Monday dawned cool and wet. Morganna went through her clothes, picking something out that looked her age rather than her normal flowing clothes. Bad enough to start at a new school, but to stand out as too garish! She stripped off most of the jewelry she habitually wore, leaving only her necklace. Her records were in a sealed envelope, and she picked it up.

Shannon was still in bed. She smiled looking at the petulant face her mother had in her dreams.

The high school was less than a quarter mile away, and she walked it deep in thought. This would be a first for her, since she had been home schooled her entire life. The modern building abutted on the grade school, across from the junior high. Cars and busses were coming in, and children of all ages poured out. She dodged through the crowd, entering the building. She was directed to the office, and delivered her records to a secretary. As the halls began to fall silent outside, she was given her class schedule (Subject to revision if she proved more adept than they anticipated) and directed to her class.

A woman with thick glasses was standing at a desk, reading a list of names. She looked up with annoyance, then took the paper from Morganna. She read it, snorted, then motioned at an empty seat. She made a note, and finished calling the roll.

“Most of you know me. For those who don’t, I am Miss Churchill. We will be studying the history of California this year, and especially our town. Before we go on, I would like to introduce our new student. Morganna Taylor has just moved to town. Please give her a warm Sunrise welcome.”

Morganna pulled out her notebook, and clicked a pen.

“Most people don’t remember but back in the late 16th century, where our town now sits was owned by a Spaniard named Francesco Dela Cruz.” She stopped. “Yes, Morganna?”

“Don Francesco de Montoya Dela Cruz.” She corrected.

“I have never heard him called de Montoya.” The teacher challenged.

“His family was related to King Phillip. He was born in 1551, and served under Medina-Sedonia during the Spanish Armada. The actual land grant was given to his father Armando de Montoya Dela Cruz in 1530.” She looked around at the stunned faces of her classmates. “The organization my mother works for does genealogical studies.” Everyone in the class was looking at her. She decided not to talk unless called from this point on.

The rest of the class was the usual mixture of truth, half-truth and out and out lies a home-schooled child would expect from modern education in history. When so many different agencies and organizations have a say in what can be printed in a textbook, all you really end up with is homogenous pap.

However it was not her place to correct the school, so Morganna silently took notes where fact and ‘history’ went separate ways.

Her classes were boring in a lot of ways. The math was two years behind what she had learned, though Algebra looked like it would still stump her. Her English class was reading books she had finished in the fifth grade, so she requested permission to go ahead of the curriculum. Her teacher was impressed. Not many people had written the Rise and Fall of the Third Reich at 12, and written a 30 page report on it.

The day broke at lunch. Morganna went through the line, avoiding everything but the salad. It wasn’t that she was a vegetarian; merely that it was the only thing that appealed to her.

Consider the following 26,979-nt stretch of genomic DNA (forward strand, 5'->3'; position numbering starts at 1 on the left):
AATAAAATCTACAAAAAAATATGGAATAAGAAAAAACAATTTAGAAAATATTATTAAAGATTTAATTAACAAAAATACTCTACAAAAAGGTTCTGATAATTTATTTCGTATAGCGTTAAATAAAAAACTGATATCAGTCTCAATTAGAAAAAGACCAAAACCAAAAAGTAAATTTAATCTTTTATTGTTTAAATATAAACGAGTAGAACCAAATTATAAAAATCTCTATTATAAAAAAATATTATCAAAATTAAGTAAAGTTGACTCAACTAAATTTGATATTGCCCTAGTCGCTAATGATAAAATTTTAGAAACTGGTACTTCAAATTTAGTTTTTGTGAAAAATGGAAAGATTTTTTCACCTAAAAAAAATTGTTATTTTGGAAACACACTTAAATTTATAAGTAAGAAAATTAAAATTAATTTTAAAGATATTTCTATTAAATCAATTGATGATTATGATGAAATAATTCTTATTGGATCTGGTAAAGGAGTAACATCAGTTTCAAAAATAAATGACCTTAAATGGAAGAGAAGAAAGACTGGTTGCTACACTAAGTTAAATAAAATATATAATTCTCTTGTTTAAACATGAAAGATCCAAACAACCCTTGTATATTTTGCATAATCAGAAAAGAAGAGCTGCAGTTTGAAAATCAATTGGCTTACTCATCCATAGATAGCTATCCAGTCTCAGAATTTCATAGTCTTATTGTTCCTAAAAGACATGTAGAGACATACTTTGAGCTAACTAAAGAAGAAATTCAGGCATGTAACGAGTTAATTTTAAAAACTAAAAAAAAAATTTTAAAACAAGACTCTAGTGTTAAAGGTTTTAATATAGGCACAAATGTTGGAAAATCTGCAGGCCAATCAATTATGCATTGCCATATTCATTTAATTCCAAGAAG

She chose a table outside, eating alone and silent. So far-

She spun, her hand slapping aside the soccer ball that almost beaned her. A student a few feet from her ran over, picking it up. “Sorry.”

“That’s okay.”

“You’re pretty quick. New student?”

“Yes.”

“Why not try out for the girl’s soccer team?”

She looked at him, shaking her head. “No.”

He smiled ruefully. “A pity. They need someone beyond the captain that is any good this year.” He sketched a salute, and ran back to the friends he had been with.

She finished her meal, took the tray inside, and returned to the table. She had brought the Half Blood Prince with her, and opened the book. There were times she wished Hogwarts was real. But the people she knew weren’t that well organized.

There was a taunting sound, and she turned to look toward the cafeteria. A girl with long black hair came running out, followed by half a dozen students.

“Jesus Freak!” They shouted over and over. The girl backed away, and Morganna found she’d had quite enough.

“Stop it!”

The students turned, looked at her, and ignored her. But when they began again she walked over, standing between the girl and her tormentors.

“I see none of your mothers taught any manners.” She said. “Not only picking on someone in a group, but taunting them over what they have been taught. What religion any of you have is weak and pallid in comparison, and this is the way you show it.”

“Maybe we should pick on you then?” The oldest boy snarled.

“You are out of your league, little man. Walk away.”

The boy straightened, his head turning. “Maybe-”

His punch never landed. Morganna stepped aside, caught his wrist, and turned to follow his movement. The boy squawked, then slammed into the wall with bruising force.

“Anyone else?” She asked sweetly. The others backed away. She sniffed, turning to walk toward the girl that was still cowering against the wall.

“Stand like a woman. Not a whipped dog.” Morganna said tartly. “I have a table right there.”

The girl nodded numbly. She was shorter than Morganna, her eyes wide with shock.

“They always pick on me.” The girl finally said as they sat.

“Not if I am around.” Morganna said. “I am Morganna Taylor.”

“Sabrina. Sabrina Wright.”

“Pleased to meet you.”

“Thank god that you were there.”

“Tell me, why are they so... vehement?” She saw the look of incomprehension. “Why do they pick on your religion?”

“My parents are of the Wisterians.” She waved a hand. “Most have not heard of it-”